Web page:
Once again, it’s been forever. Since I worked in Tacoma in September, I’ve taken and passed license exams, flown to the Red Dog mine port site above the arctic circle and made the trip back to Seattle aboard the Sandra Foss, been issued a 1600-ton near coastal mates license, gone to meet my boyfriend’s parents for thanksgiving in Mesa, AZ, and driven home to California less than a week ago only to get a call two days later to fly back up to Seattle, get on a boat and tow a barge down to San Francisco. The forecast for the next week is looking grim, with storm after storm slated to hit the coast, and many of my friends have asked why the folks in the office even had us leave though they knew we’d be delayed by weather. I can’t answer for the company but it would seem short-sighted to say the least. I’m not inclined to complain since I am getting paid to sit here at anchor in Port Angeles, and there were doubts in my mind as to how much work I’d actually be able to snag this winter. So for that, I’m very grateful.
My only valid complaint amidst the happiness and bustle of the last few months is that I don’t seem to have any clear picture of what comes next. Daunting, chronic back pain clouds my thoughts and brings to mind imminent doctor visits and MRI bills. I have a longing to be in Seattle and cultivate a very happy relationship, but there is also pressure to go home to California and be near my family and best friend (I confess I’m partial to the Bay Area over Seattle anyway, cost of living notwithstanding), as well as an absolute commitment to myself and my career goals. I am distracted and depressive and on the verge of tears every day and I can’t seem to figure out why.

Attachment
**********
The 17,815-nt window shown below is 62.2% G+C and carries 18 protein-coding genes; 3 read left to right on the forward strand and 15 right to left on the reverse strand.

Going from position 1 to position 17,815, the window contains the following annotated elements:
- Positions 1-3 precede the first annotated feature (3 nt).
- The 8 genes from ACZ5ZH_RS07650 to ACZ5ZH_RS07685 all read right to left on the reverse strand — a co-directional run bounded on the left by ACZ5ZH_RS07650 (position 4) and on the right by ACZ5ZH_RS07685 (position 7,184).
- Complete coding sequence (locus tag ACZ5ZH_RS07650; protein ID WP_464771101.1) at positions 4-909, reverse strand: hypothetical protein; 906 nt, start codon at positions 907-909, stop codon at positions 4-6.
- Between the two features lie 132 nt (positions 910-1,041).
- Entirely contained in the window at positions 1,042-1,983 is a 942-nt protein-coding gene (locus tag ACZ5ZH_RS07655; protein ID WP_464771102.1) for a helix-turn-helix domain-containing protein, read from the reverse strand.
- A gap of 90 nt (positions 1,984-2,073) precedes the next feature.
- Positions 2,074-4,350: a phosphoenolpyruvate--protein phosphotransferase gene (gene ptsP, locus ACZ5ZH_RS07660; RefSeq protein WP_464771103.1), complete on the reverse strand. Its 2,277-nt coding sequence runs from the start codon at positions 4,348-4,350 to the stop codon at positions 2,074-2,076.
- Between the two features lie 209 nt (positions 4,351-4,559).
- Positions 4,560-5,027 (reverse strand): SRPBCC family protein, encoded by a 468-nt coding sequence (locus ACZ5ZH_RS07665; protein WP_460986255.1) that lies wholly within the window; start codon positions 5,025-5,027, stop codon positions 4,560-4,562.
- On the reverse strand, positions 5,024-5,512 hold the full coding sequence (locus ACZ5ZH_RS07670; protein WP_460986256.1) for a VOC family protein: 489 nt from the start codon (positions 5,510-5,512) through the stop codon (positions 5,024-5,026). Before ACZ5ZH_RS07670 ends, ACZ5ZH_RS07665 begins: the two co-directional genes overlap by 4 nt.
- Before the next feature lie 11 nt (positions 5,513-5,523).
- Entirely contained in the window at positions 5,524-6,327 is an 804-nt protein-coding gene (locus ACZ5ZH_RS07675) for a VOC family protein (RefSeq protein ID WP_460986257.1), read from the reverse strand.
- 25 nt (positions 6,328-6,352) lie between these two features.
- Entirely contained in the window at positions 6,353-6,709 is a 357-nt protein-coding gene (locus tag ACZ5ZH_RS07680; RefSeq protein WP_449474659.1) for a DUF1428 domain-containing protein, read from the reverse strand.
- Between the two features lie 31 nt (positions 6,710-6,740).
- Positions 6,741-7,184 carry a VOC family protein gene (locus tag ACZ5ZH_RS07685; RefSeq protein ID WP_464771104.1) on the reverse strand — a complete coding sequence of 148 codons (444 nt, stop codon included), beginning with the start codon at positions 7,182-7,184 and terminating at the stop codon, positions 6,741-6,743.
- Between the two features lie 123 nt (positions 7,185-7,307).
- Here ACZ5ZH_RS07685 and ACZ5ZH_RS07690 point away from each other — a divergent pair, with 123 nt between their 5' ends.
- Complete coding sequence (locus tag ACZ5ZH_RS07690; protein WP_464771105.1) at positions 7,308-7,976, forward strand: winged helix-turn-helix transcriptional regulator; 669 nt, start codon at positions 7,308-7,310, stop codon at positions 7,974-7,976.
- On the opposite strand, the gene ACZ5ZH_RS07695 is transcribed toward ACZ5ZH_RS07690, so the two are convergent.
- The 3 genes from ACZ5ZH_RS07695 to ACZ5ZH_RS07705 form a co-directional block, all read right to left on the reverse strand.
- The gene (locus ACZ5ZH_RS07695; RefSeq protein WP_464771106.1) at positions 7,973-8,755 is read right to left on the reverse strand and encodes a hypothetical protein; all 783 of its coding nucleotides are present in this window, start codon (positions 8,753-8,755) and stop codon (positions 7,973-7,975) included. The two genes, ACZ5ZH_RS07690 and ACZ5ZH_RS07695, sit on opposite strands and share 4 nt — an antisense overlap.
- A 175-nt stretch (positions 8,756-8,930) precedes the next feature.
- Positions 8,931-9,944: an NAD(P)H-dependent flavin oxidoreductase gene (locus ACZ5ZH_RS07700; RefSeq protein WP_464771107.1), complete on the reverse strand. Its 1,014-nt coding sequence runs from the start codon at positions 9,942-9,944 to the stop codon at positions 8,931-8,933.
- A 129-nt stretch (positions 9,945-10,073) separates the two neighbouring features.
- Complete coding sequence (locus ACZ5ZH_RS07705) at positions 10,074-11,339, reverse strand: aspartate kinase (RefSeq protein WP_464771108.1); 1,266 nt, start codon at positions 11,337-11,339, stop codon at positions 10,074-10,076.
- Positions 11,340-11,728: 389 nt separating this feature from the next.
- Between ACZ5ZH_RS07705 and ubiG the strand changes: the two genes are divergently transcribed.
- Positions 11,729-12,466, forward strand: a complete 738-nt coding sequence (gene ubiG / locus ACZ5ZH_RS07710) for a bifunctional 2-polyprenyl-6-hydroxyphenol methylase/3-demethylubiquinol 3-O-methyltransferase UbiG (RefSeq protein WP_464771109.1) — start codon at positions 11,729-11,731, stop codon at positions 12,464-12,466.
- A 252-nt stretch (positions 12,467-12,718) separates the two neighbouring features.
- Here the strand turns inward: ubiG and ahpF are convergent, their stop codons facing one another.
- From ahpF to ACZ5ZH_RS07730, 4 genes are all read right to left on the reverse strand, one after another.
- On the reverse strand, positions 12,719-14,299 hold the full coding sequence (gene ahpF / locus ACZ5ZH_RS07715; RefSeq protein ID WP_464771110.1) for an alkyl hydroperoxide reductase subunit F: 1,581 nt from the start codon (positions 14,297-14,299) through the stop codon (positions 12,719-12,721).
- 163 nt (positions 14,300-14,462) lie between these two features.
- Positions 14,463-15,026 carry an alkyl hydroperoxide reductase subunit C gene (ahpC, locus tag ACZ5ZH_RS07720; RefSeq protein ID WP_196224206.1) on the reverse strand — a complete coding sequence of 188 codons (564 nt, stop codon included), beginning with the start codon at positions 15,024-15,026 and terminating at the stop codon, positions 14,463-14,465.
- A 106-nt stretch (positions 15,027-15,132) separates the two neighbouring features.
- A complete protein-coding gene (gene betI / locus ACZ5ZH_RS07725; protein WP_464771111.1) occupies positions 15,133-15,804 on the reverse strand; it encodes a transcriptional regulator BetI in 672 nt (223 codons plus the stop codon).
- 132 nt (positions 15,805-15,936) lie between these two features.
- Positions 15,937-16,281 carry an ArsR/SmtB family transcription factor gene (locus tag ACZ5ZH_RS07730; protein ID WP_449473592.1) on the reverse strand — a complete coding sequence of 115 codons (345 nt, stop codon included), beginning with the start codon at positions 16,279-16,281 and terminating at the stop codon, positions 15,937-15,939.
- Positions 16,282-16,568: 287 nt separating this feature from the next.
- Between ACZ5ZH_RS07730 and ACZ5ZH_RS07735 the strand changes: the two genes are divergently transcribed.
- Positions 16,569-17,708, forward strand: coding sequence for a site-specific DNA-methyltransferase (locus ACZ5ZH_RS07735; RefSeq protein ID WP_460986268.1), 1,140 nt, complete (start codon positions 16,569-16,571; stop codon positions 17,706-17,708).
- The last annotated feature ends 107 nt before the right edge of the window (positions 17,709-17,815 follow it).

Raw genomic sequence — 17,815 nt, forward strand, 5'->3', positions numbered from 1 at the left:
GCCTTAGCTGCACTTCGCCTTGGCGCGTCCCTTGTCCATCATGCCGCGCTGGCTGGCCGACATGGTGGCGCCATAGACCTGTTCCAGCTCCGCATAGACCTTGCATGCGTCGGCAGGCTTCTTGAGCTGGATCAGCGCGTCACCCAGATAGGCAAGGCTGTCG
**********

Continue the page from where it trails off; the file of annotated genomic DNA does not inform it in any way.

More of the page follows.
Believe me, I’m not the type who enjoys soaking in self-pity, so I’ve been looking for some reason for this pathetic melancholy and I think the best explanation is that because I’m such a goal-oriented person, now that I’ve gotten the license I spent two and a half years pursuing, my goals have changed but my mind hasn’t caught up with the change yet. Obviously, the next step is to work on upgrading my license from mate to master, and to that end any seatime is perfectly acceptable, so here I am going back to sea and there should be no room for confusion. Whether I stay on ocean tugs or not is another question.
My father tells me constantly to play my cards close but I can’t help myself, life is short and I don’t need to make any secret of my ambitions. I’d rather share my story. My greatest wish is to work in San Francisco Bay, and the sooner I get there the better. The confusion I’m feeling these days I can liken to phases I’ve experienced before, like every other human being: seventh grade, my sophomore year of college, and 2009 when I was at a dead end in every direction: work, love, and geography. These times are natural, they happen, and they mean something: drastic change is coming. I really think it’s time to move on.